Scientists’ ‘mind-blowing’ discovery ties gut health to age reversal

Gut health: Dr Chris George on how to improve microbiome

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The gut microbial is increasingly recognised as an important regulator of host immunity and brain health. Evidence has been accumulating for almost a decade that the composition of the microbiome changes with age. Changes induced by ageing have been associated with cognitive decline and other mental health conditions. A new study conducted on mice has found that one procedure could reverse aspects of the ageing process altogether.

Research published in the journal of ageing on Monday, revealed that older mice who receive microbiota from younger mice showed improved brain function and behaviour.

The gut’s microbiota is a term used to describe the collection of bacteria, archaea and eukaryotes colonising the gastrointestinal tract.

Marcus Böhme, a neuroscientist with University College Cork and author of the study, said the new mouse model has offered powerful insight on how the stomach affects our brain health as we age.

He said: “It was really great to see that full change in [the mice’s] microbiomes can really excel such effects on cognitive behaviour, like almost resembling the learning performance of young mice, it was pretty mind-blowing.”

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For the analysis, researchers collected fecal samples from younger mice and translated them into the older mice’s intestines to cultivate similar gut microbiomes.

The researchers noted that the procedure was only feasible because older mice already have similar gut microbiota to that of younger mice.

The team then administered behavioural tests to the older mice to measure how their brain function may have changed.

This was determined by submerging the mice in a pool of water to observe how efficiently they navigated their way to a platform, a procedure known as the Morris Water test.

The researchers thereafter carried out further examination of the hippocampus, to determine how the mice’s brains changed following the transplant.

Although fecal microbiota transplants are highly unlikely to be practiced on humans, they provide valuable insight into which microbes may be missing from an older person’s microbiota.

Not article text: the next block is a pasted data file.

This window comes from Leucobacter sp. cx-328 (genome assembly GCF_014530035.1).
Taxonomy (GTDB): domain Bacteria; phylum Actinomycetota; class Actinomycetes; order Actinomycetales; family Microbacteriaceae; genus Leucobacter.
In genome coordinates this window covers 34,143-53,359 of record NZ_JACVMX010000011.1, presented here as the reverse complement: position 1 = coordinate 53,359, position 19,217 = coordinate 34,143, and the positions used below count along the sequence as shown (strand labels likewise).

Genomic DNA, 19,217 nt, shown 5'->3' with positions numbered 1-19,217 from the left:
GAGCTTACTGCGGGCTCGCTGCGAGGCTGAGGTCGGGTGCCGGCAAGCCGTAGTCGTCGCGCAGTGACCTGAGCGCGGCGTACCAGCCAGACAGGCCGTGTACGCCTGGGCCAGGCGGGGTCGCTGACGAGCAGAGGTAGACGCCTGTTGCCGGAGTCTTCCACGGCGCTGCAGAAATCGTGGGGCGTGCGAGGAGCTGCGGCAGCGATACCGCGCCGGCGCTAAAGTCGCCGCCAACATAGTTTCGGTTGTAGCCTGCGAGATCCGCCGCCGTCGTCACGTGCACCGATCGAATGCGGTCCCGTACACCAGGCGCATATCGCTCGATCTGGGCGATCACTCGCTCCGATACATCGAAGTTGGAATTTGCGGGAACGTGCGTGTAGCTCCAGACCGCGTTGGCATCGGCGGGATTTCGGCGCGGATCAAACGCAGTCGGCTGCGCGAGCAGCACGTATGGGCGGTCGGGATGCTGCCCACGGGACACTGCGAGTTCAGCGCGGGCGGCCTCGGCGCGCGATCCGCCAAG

John Cyran, also author of the study, explained: “I’m not recommending that we should go into poo transplants in humans, because we have no evidence that it would work in humans.

“But what we do have evidence of is that by targeting the microbes, we can identify which strains exactly are missing.”

Katherine Guzzetta, Ph.D. student at University College Cork and author of the study, noted that knowledge of gut health may also improve the quality of life of pets, allowing them to feel good into old age.

Furthermore, the study could highlight which aspects of diet are indispensable for brain health as we age.

Previous studies have highlighted strong links between the gut and the brain, notably their ability to communicate to each other through the vagus nerve.

The nerve sends signals from the gastrointestinal tract up to the brain.

Many scientists have referred to the gut as the second brain, because it produces many of the same neurotransmitters as the brain does, like dopamine, and gamma-aminobutyric acid.

Serotonin, which plays a key role in regulating mood, is also made in the digestive tract.

Over the past couple of decades, numerous studies have provided evidence that age-associated shifts in the gut microbiome contribute to increased predisposition of aged individuals to certain diseases.

Such diseases include cardiovascular diseases, cancer, obesity, diabetes and neurodegenerative diseases, which affects cognitive health.

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